- Robin Lee
We examine the impact of increased health insurer competition on negotiated hospital prices. Insurer competition can lead to lower premiums and reduced industry surplus, thereby depressing hospital prices; however, hospitals may also leverage fiercer insurer competition when bargaining in order to negotiate higher prices. We rely on a theoretical bargaining model to derive a regression equation relating negotiated prices to the degree of insurer competition, and use the presence of Kaiser Permanente in a hospital's market as a measure of insurer competition. We estimate a model of consumer demand for hospitals and use it to derive many of the other independent variables specified in the regression equation. Leveraging a unique dataset on negotiated prices between hospitals and commercial insurers in California in 2004, we find that increased insurer competition reduces hospital prices on average, but has a positive and empirically meaningful effect on the prices of attractive and high utility generating hospitals. This heterogeneous effect across hospitals - which has not been emphasized in the recent literature on hospital-insurer bargaining - provides incentives for hospital investment and consolidation, and implies that hospital market power can lead to high input prices even in markets where many insurers are present.
- Robin Lee
We study the effect of changing the price differential for cesarean versus vaginal deliveries paid by commercial insurers to hospitals and physicians on cesarean rates. Using eight years of claims data containing negotiated prices, we exploit within-hospital-physician-group price variation arising from contract renegotiations over time. We find that increasing the physician price differential by $100 yields a 0.55 percentage point (1.9%) increase. Increasing the hospital price differential by $1000 for births delivered by hospital-exclusive physician groups yields a 1.1 percentage point (3.7%) increase. Our findings have implications for understanding hospital-physician principal-agent problems and the future of accountable care organizations.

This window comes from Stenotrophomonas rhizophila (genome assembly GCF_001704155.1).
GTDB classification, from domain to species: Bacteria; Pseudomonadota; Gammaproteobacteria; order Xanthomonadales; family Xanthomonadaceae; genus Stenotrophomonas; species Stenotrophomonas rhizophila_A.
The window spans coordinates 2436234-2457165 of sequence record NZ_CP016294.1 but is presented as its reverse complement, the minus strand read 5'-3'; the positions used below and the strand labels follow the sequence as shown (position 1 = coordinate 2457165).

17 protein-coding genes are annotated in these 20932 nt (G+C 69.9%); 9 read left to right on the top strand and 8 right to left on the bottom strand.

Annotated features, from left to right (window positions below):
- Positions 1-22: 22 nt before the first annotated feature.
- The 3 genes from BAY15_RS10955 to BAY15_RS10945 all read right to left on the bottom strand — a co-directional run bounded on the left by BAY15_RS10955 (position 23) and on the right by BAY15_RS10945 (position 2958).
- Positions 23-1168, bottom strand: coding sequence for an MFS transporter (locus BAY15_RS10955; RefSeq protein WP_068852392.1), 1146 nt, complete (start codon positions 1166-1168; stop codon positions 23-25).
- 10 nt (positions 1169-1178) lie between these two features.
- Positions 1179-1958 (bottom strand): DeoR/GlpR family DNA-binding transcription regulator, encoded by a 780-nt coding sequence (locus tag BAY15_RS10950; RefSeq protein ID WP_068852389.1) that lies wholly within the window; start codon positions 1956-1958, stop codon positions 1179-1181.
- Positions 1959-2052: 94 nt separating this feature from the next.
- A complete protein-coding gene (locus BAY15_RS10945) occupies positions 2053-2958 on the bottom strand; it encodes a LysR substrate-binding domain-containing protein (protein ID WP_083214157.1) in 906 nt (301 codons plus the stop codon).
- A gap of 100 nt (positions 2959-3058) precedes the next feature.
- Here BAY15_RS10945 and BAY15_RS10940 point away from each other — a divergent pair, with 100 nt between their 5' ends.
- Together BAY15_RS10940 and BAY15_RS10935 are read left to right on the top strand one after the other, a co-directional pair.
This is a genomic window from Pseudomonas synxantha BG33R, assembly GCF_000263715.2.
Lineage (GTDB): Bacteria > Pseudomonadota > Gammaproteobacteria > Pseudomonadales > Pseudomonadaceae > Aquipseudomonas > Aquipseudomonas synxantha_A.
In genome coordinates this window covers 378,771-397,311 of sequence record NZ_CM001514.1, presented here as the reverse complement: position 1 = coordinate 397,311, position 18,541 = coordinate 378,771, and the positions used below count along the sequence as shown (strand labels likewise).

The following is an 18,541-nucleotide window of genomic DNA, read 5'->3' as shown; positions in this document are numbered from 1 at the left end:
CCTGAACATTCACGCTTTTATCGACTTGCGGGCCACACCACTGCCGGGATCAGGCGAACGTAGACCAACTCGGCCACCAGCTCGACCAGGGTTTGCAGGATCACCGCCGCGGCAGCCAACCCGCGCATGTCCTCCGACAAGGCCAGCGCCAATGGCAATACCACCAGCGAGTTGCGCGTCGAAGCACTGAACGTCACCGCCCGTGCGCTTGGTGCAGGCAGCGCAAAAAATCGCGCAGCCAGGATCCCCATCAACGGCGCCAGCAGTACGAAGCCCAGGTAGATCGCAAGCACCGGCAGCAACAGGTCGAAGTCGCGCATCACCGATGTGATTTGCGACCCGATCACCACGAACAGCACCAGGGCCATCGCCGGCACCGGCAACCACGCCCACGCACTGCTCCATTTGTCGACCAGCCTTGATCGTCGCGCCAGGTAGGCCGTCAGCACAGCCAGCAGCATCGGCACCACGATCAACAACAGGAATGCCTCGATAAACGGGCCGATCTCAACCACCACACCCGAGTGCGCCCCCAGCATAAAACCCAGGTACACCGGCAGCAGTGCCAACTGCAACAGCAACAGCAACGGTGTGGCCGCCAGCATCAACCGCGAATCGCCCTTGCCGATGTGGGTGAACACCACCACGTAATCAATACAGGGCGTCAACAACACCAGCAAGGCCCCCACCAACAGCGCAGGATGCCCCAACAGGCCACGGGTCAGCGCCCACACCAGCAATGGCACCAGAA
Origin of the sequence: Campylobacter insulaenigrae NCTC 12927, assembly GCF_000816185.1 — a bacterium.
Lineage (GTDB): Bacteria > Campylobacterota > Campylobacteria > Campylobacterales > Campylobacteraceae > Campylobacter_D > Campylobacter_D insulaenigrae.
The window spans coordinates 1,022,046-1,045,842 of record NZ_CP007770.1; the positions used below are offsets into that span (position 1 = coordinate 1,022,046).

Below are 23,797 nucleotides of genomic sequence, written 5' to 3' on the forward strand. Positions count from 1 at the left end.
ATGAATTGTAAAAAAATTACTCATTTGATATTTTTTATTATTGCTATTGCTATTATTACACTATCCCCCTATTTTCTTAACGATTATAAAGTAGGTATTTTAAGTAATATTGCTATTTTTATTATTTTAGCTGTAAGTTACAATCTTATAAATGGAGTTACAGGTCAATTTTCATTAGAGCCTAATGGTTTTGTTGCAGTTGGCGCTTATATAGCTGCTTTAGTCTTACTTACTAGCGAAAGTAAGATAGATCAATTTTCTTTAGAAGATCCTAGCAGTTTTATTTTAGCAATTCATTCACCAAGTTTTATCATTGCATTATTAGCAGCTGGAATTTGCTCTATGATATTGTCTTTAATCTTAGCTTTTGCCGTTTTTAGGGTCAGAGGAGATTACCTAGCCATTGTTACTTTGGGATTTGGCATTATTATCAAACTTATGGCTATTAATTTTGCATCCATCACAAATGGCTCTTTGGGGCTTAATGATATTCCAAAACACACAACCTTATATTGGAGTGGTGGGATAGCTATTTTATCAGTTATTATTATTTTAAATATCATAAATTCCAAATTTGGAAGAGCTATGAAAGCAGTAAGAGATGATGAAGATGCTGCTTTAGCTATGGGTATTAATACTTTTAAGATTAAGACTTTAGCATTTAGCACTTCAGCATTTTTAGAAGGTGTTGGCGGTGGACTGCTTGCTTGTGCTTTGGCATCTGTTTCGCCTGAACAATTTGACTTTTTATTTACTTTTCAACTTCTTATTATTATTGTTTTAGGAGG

- Robert Salomon
Research demonstrates that foreign firms imitate the practices of domestic firms (i.e., adopt an isomorphism strategy) in an attempt counteract the deleterious performance consequences associated with institutional distance. However, studies linking isomorphism as an endogenous strategy taken with its performance consequences in mind. Using a dataset of 80 foreign banks from 25 host countries operating in the United Staes, we find that foreign firms from institutionally distant home countries benefit more from selecting an isomorphism strategy than they would have had they not chosen such a strategy; however, the performance benefits associated with isomorphism erode as institutionally distant firms gain experience in the host country.
- Laura Veldkamp
For decades, macroeconomists have searched for shocks that are plausible drivers of business cycles. A recent advance in this quest has been to explore uncertainty shocks. Researchers use a variety of forecast and volatility data to justify heteroskedastic shocks in a model, which can then generate realistic cyclical fluctuations. But the relevant measure of uncertainty in most models is the conditional variance of a forecast. When agents form such forecasts with state, parameter and model uncertainty, neither fore- cast dispersion nor innovation volatilities measure uncertainty. We use observable data to select and estimate a forecasting model and then ask the model to inform us about what uncertainty shocks look like and why they arise.